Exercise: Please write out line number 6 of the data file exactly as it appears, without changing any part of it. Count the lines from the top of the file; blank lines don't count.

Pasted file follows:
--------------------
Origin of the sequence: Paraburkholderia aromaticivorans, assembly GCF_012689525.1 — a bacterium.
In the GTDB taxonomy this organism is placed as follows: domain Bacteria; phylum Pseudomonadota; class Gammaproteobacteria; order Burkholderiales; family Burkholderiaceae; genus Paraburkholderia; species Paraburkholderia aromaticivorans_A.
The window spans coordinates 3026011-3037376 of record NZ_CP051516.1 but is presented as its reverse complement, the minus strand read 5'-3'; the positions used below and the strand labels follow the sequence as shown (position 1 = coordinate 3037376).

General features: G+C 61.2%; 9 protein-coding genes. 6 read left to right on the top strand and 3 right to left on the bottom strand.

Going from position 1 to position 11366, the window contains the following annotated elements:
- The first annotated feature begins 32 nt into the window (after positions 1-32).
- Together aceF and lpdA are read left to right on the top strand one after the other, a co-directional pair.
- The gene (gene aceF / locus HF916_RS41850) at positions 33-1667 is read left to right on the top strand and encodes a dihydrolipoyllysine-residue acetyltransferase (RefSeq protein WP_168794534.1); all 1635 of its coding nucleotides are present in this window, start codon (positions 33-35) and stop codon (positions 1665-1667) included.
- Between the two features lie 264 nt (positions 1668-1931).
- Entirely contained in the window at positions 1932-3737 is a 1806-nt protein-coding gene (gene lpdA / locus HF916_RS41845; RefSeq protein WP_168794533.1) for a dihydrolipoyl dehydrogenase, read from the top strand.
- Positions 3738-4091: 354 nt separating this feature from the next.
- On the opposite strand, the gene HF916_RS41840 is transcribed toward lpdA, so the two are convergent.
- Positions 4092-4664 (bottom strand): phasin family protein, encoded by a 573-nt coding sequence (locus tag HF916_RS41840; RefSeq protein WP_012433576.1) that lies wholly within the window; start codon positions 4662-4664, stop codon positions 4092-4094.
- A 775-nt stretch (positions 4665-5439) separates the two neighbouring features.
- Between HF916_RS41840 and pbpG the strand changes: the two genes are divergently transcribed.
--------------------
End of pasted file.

- The first annotated feature begins 32 nt into the window (after positions 1-32).